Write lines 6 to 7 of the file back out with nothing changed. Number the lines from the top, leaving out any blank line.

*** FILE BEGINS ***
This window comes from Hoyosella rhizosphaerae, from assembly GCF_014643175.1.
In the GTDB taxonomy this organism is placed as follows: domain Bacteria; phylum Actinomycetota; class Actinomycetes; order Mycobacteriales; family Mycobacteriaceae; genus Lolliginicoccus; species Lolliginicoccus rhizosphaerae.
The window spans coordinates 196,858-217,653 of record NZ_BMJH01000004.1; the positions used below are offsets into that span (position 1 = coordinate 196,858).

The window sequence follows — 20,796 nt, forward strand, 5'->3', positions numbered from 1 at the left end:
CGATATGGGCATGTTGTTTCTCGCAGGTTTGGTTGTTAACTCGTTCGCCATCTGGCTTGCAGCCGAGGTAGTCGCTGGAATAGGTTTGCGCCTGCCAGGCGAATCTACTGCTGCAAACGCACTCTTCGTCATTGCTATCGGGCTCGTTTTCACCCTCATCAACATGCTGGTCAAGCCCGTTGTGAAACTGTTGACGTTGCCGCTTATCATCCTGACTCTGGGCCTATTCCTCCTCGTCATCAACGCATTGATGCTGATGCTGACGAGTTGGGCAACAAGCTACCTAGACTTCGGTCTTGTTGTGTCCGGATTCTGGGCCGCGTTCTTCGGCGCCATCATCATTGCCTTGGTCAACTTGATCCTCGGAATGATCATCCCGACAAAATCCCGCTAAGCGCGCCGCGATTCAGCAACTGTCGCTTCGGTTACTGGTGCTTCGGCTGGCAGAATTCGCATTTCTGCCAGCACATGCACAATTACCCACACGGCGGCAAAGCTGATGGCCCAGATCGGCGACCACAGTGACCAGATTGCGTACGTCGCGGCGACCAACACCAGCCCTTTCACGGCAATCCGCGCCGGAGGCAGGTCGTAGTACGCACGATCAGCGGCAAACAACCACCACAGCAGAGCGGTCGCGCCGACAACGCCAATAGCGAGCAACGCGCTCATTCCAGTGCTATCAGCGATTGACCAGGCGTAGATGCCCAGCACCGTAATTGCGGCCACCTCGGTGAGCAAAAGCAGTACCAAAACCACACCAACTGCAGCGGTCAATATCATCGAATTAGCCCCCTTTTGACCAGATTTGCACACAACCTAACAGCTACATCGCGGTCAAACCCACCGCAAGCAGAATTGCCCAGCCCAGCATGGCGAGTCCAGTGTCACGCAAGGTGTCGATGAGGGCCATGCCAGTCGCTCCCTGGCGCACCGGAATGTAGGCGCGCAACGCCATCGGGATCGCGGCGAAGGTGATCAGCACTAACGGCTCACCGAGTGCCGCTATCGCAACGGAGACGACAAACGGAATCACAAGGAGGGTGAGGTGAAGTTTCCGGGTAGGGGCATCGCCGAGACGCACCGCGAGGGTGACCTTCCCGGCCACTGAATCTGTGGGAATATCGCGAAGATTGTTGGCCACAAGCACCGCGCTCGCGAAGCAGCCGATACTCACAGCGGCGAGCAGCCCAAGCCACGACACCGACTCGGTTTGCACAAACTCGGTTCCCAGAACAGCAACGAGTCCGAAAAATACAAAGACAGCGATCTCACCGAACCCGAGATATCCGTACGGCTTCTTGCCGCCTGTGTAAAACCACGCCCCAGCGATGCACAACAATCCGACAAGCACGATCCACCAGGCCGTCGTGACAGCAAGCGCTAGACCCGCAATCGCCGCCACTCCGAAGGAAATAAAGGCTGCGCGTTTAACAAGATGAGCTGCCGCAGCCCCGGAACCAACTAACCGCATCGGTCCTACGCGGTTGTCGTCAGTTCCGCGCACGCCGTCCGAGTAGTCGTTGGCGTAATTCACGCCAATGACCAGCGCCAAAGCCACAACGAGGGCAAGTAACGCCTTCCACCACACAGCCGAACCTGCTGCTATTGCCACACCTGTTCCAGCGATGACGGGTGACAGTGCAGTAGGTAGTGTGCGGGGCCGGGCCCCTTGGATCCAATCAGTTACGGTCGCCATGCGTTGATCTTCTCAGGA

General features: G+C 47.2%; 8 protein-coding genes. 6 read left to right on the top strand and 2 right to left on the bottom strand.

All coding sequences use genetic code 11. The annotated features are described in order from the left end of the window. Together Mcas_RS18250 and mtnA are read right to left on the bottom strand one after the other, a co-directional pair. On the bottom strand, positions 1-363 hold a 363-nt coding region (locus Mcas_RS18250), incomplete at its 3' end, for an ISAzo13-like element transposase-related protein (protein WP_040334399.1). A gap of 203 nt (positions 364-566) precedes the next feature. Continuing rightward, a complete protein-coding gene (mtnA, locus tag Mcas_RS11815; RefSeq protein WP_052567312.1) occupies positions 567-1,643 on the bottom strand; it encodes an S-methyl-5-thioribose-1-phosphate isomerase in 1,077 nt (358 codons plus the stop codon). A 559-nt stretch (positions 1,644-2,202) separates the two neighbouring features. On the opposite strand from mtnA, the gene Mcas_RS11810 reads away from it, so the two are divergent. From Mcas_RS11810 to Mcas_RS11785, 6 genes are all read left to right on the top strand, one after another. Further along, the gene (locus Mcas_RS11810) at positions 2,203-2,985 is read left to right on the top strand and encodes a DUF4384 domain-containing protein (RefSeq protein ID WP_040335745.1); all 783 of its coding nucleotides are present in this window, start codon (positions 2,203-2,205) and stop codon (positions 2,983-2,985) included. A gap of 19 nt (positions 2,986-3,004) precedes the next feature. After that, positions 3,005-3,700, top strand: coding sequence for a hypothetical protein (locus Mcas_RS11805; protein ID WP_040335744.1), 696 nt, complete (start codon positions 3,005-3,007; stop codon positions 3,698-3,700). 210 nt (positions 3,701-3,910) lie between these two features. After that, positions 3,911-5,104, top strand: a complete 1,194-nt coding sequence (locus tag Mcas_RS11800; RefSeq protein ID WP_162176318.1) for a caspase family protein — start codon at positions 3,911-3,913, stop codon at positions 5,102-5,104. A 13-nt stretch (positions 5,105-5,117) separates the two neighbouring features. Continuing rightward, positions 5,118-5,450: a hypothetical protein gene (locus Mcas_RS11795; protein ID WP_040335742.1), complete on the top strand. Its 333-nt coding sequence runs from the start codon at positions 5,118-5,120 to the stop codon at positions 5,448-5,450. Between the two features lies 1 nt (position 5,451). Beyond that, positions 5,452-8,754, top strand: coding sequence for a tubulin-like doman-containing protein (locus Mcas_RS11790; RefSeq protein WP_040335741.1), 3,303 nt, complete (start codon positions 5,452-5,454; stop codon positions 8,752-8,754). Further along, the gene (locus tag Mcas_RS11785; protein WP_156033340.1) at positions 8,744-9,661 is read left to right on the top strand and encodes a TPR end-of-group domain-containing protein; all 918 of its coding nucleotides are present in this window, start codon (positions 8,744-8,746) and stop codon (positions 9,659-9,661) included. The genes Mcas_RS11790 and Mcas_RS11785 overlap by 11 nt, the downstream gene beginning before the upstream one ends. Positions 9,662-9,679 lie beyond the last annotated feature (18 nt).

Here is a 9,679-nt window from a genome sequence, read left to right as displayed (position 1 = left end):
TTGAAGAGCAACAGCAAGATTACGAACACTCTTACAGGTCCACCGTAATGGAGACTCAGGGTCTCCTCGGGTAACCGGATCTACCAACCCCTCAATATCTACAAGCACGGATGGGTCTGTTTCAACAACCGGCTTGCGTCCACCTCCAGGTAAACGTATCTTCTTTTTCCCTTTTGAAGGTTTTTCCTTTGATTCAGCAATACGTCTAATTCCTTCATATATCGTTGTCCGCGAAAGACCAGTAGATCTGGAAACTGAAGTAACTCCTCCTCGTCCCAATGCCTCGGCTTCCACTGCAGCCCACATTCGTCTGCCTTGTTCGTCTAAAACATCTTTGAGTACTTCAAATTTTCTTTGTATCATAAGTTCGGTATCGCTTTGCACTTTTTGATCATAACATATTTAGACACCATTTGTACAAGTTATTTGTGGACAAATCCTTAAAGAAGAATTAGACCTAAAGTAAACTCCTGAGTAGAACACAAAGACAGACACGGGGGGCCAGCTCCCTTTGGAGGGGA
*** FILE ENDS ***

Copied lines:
General features: G+C 47.2%; 8 protein-coding genes. 6 read left to right on the top strand and 2 right to left on the bottom strand.

All coding sequences use genetic code 11. The annotated features are described in order from the left end of the window. Together Mcas_RS18250 and mtnA are read right to left on the bottom strand one after the other, a co-directional pair. On the bottom strand, positions 1-363 hold a 363-nt coding region (locus Mcas_RS18250), incomplete at its 3' end, for an ISAzo13-like element transposase-related protein (protein WP_040334399.1). A gap of 203 nt (positions 364-566) precedes the next feature. Continuing rightward, a complete protein-coding gene (mtnA, locus tag Mcas_RS11815; RefSeq protein WP_052567312.1) occupies positions 567-1,643 on the bottom strand; it encodes an S-methyl-5-thioribose-1-phosphate isomerase in 1,077 nt (358 codons plus the stop codon). A 559-nt stretch (positions 1,644-2,202) separates the two neighbouring features. On the opposite strand from mtnA, the gene Mcas_RS11810 reads away from it, so the two are divergent. From Mcas_RS11810 to Mcas_RS11785, 6 genes are all read left to right on the top strand, one after another. Further along, the gene (locus Mcas_RS11810) at positions 2,203-2,985 is read left to right on the top strand and encodes a DUF4384 domain-containing protein (RefSeq protein ID WP_040335745.1); all 783 of its coding nucleotides are present in this window, start codon (positions 2,203-2,205) and stop codon (positions 2,983-2,985) included. A gap of 19 nt (positions 2,986-3,004) precedes the next feature. After that, positions 3,005-3,700, top strand: coding sequence for a hypothetical protein (locus Mcas_RS11805; protein ID WP_040335744.1), 696 nt, complete (start codon positions 3,005-3,007; stop codon positions 3,698-3,700). 210 nt (positions 3,701-3,910) lie between these two features. After that, positions 3,911-5,104, top strand: a complete 1,194-nt coding sequence (locus tag Mcas_RS11800; RefSeq protein ID WP_162176318.1) for a caspase family protein — start codon at positions 3,911-3,913, stop codon at positions 5,102-5,104. A 13-nt stretch (positions 5,105-5,117) separates the two neighbouring features. Continuing rightward, positions 5,118-5,450: a hypothetical protein gene (locus Mcas_RS11795; protein ID WP_040335742.1), complete on the top strand. Its 333-nt coding sequence runs from the start codon at positions 5,118-5,120 to the stop codon at positions 5,448-5,450. Between the two features lies 1 nt (position 5,451). Beyond that, positions 5,452-8,754, top strand: coding sequence for a tubulin-like doman-containing protein (locus Mcas_RS11790; RefSeq protein WP_040335741.1), 3,303 nt, complete (start codon positions 5,452-5,454; stop codon positions 8,752-8,754). Further along, the gene (locus tag Mcas_RS11785; protein WP_156033340.1) at positions 8,744-9,661 is read left to right on the top strand and encodes a TPR end-of-group domain-containing protein; all 918 of its coding nucleotides are present in this window, start codon (positions 8,744-8,746) and stop codon (positions 9,659-9,661) included. The genes Mcas_RS11790 and Mcas_RS11785 overlap by 11 nt, the downstream gene beginning before the upstream one ends. Positions 9,662-9,679 lie beyond the last annotated feature (18 nt).